Another good point of SSDs is that they use less power than mechanical HDDs. It might be worth considering on a laptop.

And about during processing that the disk shouldn't be doing anything, I don't know if this holds true for machine learning but that doesn't necessarily hold true when solving PDEs with finite elements and saving the solution to disk. If you follow the FEniCS tutorial, you will write like over 60 GB of data for the Navier Stokes example, at the same time the CPU is doing the calculations.
 
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Personally, I would go with the ASUS machine over the Acer. Every Acer I have ever used was total garbage but I have had no problems with ASUS machines.
I agree, Acer is worst than ASUS. The thing is that there is a difference of 200$ in price (Acer being cheaper). So despite that, can the Acer support a Machine Learning code/ Software?
 
Yes, but it will likely be slower. I think the issue with the Acer machines is the PCH in these machines, which controls the information throughput between the cpu, ram, and peripherals, is very cheap. Acers also tend to not last very long before the hardware starts falling apart, i.e. keys popping off, power jack breaking, screen breaking, etc.

Yes, there is a price difference, but you get what you pay for!
 
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So, is an Acer Aspire E15 enough? (Intel i3, 4GB RAM) ...
After all that has been said, you don't seem to be listening. 4GB of ram will make for a computer that is slower than mud. Personally I wouldn't touch anything less than 16GB but for the average user 8GB MIGHT be enough (if you're not running more than a program or two at any one time).
 
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After all that has been said, you don't seem to be listening. 4GB of ram will make for a computer that is slower than mud. Personally I wouldn't touch anything less than 16GB but for the average user 8GB MIGHT be enough (if you're not running more than a program or two at any one time).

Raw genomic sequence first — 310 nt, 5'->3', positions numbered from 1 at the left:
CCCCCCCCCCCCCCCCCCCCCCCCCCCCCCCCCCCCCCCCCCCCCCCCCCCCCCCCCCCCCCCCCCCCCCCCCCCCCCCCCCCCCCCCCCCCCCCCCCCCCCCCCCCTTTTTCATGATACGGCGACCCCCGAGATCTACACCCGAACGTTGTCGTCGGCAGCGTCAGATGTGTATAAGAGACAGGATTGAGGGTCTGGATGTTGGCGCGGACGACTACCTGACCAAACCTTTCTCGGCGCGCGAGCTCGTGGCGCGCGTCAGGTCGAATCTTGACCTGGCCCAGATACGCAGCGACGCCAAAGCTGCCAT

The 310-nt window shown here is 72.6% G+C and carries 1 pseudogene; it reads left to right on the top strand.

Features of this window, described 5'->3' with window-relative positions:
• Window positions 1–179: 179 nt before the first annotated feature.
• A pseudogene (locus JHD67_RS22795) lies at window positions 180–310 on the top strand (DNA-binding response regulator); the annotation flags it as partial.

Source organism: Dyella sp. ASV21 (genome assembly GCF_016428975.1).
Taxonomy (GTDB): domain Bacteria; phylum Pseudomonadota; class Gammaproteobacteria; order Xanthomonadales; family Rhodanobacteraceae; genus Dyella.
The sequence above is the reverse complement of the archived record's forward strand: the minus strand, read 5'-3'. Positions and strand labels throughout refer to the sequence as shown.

I think it is premature and unnecesary to say I was not "listening" at all. Correct me if I'm wrong, but I was told here not to have a 4GB RAM provided I would have i5 too (whereas I clearly say that the Acer has an Intel i3, not an i5). In the case of i3, I thought the necessary RAM may be more flexible (but it's not to be the case).

Anyway, thank you NFuller, I will take the ASUS. And thank you all for your responses :)
 
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I think it is premature and unnecesary to say I was not "listening" at all. Correct me if I'm wrong, but I was told here not to have a 4GB RAM provided I would have i5 too (whereas I clearly say that the Acer has an Intel i3, not an i5).
I agree, that was unnecesary and somewhat rude.
 
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Correct me if I'm wrong but opening a program (or even a folder with many files) involves reading from disk and that's the bottleneck in speed, not the cpu speed, at least generally.
This is why Firefox, Libreoffice or any other "big" programs tend to open extremely quickly on my desktop pc (with an ssd) compared to work and university where I only have a HDD. All CPUs are either core i7 or intel xeon above 3 GHz.